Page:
WSPY News defies radio station status quo, forges own path to digital success

  • 3 min to read

In the eyes of the WSPY FM 107.1 (Kendall County, IL) news and management teams, radio stations need to dramatically rethink their digital strategies. When launched in 2015, the team recognized that the standard FM radio mix of "light" news, contests, and music wasn't going to drive traffic and engagement.

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Listener feedback and internal research told them that hard, local news—a role traditionally filled by newspapers—was the path forward. So, the award-winning team tasked themselves with recalibrating for the digital world.

"We see radio stations that aren't doing well with their online presence, but they haven't changed the format to what people really want to read. That's a big culture change," said Doug Nelson, President of Nelson E. Media. "Before we had a website, we were more traditional and laid-back.

"We lead with the news now."

Take on controversial news

Serving the southwestern suburbs of Chicago, the team realized that hard news stories were driving the bulk of their traffic. "The number one reason we're successful is because we adopted a news format very much like Chicago television," said Jim Wyman, Senior News Reporter. "One focused on crime, controversy, and government corruption."

When it comes to covering controversial local issues, WSPY's approach runs counter to the public's expectations. "It takes time to train people to think of you as the number one place for news," said Beth Pierre, VP/Corporate General Manager. "They don't expect the radio station to be the ones driving an issue in the public's mind and the dominant news generator in a community."

Refine your email strategy

Building a strong email list is vital for connecting with your audience. During the launch of sister site, users were required to sign up for the email newsletter before viewing articles—with no credit card or payment required. The registration wall was then removed after the initial campaign.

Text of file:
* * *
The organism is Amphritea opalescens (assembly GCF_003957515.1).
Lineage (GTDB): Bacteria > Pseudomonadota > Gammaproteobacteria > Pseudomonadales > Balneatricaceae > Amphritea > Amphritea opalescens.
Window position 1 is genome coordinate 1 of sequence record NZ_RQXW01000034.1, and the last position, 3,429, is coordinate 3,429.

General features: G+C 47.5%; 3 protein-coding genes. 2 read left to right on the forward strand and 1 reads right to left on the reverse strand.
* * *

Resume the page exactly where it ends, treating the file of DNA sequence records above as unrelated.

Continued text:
"All users had to do was create a login and subscribe to the newsletter to read the articles. We added over 5,000 email subscribers to our list," said Lee Ann Oliver, General Manager. "And then with all the contests we do, we built our email database to over 10,000 subscribers in each market for our newsletters."

Along with building a strong list, the team pays careful attention to what time of day delivers the best email engagement. "More than 60% of our survey respondents would rather have all of today's news at 5 pm instead of a 'morning minute' email," Wyman said.

Sending their email newsletter in the evening differentiates the radio station and makes it easier for the newsroom. "We no longer have to rush around to put together a morning email," Wyman said. "And by using editorial tags, it's easy to curate newsletters and control which articles throughout the day appear first in the email newsletter."

Drive traffic to your website

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The team at WSPY isn't shy about reminding radio listeners to visit their site.  "Every single newscast, twice an hour, has a crutch leading back: If you'd like to see mug shots, go to If you'd like to hear the full interview, go to," Pierre said.

And the promotional benefits don't just go one way. Having a strong presence, on-air and online, creates a virtuous cycle that drives growth for both platforms.

"Producing an online news site can more than double your audience and increase your brand recognition as a radio station."

Get ready for change

Radio stations should prepare for the next disruptive wave of technology by varying the types of content on your site. "Radio is a serial experience—if they want to listen to that news story everyone's talking about, they have to listen to all our commercials too," Pierre said. "There's a whole generation who won't tolerate serial listening and expects to listen to what they want. If you don't diversify out into this on-demand technology, whether it's news, video, or podcasting, your station is not likely to be used by younger listeners."

To keep ahead of changing technology, the online news team also relies on the expertise of TownNews. "When we first switched in 2014, we thought of all the changes we're going to have to stay on top of," Nelson said. "There's a confidence now. When someone talks about the next wave of website technology, we don't have to worry if we're in the right place.

"TownNews is always on top of things well before everyone else."

Cherry Wolf ( is a marketing specialist at TownNews.

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